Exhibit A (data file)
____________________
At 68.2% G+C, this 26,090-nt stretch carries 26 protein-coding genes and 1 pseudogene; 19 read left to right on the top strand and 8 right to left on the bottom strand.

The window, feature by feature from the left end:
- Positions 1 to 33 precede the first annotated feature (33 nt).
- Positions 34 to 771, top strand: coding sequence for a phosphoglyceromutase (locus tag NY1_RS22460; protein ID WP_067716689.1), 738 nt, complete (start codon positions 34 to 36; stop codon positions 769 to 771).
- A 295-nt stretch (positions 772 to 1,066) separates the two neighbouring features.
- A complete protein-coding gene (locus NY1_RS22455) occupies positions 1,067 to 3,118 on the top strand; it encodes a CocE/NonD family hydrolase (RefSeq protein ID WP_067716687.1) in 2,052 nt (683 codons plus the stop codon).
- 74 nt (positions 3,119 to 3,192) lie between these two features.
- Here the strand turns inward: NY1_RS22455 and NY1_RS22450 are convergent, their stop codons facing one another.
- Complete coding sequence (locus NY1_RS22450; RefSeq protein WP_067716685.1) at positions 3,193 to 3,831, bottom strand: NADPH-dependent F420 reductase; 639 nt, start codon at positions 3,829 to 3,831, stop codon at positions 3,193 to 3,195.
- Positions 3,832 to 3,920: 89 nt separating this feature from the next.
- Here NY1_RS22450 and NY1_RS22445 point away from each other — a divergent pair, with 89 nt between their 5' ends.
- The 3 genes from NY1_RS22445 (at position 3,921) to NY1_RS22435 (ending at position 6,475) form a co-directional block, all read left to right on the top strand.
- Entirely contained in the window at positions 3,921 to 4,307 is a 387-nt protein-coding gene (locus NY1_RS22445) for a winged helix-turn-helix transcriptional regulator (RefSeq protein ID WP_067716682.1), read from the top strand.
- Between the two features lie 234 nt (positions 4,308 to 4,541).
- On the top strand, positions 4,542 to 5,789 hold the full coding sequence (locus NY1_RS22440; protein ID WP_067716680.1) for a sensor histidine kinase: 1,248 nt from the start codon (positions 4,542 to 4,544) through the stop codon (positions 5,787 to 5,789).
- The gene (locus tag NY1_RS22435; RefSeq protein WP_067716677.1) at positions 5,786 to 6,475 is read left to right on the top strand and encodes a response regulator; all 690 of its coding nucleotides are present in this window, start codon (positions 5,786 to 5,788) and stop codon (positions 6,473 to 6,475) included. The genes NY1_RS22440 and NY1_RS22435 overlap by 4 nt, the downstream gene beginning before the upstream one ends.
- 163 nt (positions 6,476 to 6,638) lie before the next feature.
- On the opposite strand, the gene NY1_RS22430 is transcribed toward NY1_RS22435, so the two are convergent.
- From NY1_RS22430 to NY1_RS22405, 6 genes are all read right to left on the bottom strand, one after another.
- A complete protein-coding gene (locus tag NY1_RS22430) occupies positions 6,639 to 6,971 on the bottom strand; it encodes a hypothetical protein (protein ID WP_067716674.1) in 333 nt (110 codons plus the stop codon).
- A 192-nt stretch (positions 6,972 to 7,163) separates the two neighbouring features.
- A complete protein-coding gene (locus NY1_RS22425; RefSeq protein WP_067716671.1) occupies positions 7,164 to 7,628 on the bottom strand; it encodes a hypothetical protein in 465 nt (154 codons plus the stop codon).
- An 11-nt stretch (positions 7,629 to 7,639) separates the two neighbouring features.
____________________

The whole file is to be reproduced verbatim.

At 68.2% G+C, this 26,090-nt stretch carries 26 protein-coding genes and 1 pseudogene; 19 read left to right on the top strand and 8 right to left on the bottom strand.

The window, feature by feature from the left end:
- Positions 1 to 33 precede the first annotated feature (33 nt).
- Positions 34 to 771, top strand: coding sequence for a phosphoglyceromutase (locus tag NY1_RS22460; protein ID WP_067716689.1), 738 nt, complete (start codon positions 34 to 36; stop codon positions 769 to 771).
- A 295-nt stretch (positions 772 to 1,066) separates the two neighbouring features.
- A complete protein-coding gene (locus NY1_RS22455) occupies positions 1,067 to 3,118 on the top strand; it encodes a CocE/NonD family hydrolase (RefSeq protein ID WP_067716687.1) in 2,052 nt (683 codons plus the stop codon).
- 74 nt (positions 3,119 to 3,192) lie between these two features.
- Here the strand turns inward: NY1_RS22455 and NY1_RS22450 are convergent, their stop codons facing one another.
- Complete coding sequence (locus NY1_RS22450; RefSeq protein WP_067716685.1) at positions 3,193 to 3,831, bottom strand: NADPH-dependent F420 reductase; 639 nt, start codon at positions 3,829 to 3,831, stop codon at positions 3,193 to 3,195.
- Positions 3,832 to 3,920: 89 nt separating this feature from the next.
- Here NY1_RS22450 and NY1_RS22445 point away from each other — a divergent pair, with 89 nt between their 5' ends.
- The 3 genes from NY1_RS22445 (at position 3,921) to NY1_RS22435 (ending at position 6,475) form a co-directional block, all read left to right on the top strand.
- Entirely contained in the window at positions 3,921 to 4,307 is a 387-nt protein-coding gene (locus NY1_RS22445) for a winged helix-turn-helix transcriptional regulator (RefSeq protein ID WP_067716682.1), read from the top strand.
- Between the two features lie 234 nt (positions 4,308 to 4,541).
- On the top strand, positions 4,542 to 5,789 hold the full coding sequence (locus NY1_RS22440; protein ID WP_067716680.1) for a sensor histidine kinase: 1,248 nt from the start codon (positions 4,542 to 4,544) through the stop codon (positions 5,787 to 5,789).
- The gene (locus tag NY1_RS22435; RefSeq protein WP_067716677.1) at positions 5,786 to 6,475 is read left to right on the top strand and encodes a response regulator; all 690 of its coding nucleotides are present in this window, start codon (positions 5,786 to 5,788) and stop codon (positions 6,473 to 6,475) included. The genes NY1_RS22440 and NY1_RS22435 overlap by 4 nt, the downstream gene beginning before the upstream one ends.
- 163 nt (positions 6,476 to 6,638) lie before the next feature.
- On the opposite strand, the gene NY1_RS22430 is transcribed toward NY1_RS22435, so the two are convergent.
- From NY1_RS22430 to NY1_RS22405, 6 genes are all read right to left on the bottom strand, one after another.
- A complete protein-coding gene (locus tag NY1_RS22430) occupies positions 6,639 to 6,971 on the bottom strand; it encodes a hypothetical protein (protein ID WP_067716674.1) in 333 nt (110 codons plus the stop codon).
- A 192-nt stretch (positions 6,972 to 7,163) separates the two neighbouring features.
- A complete protein-coding gene (locus NY1_RS22425; RefSeq protein WP_067716671.1) occupies positions 7,164 to 7,628 on the bottom strand; it encodes a hypothetical protein in 465 nt (154 codons plus the stop codon).
- An 11-nt stretch (positions 7,629 to 7,639) separates the two neighbouring features.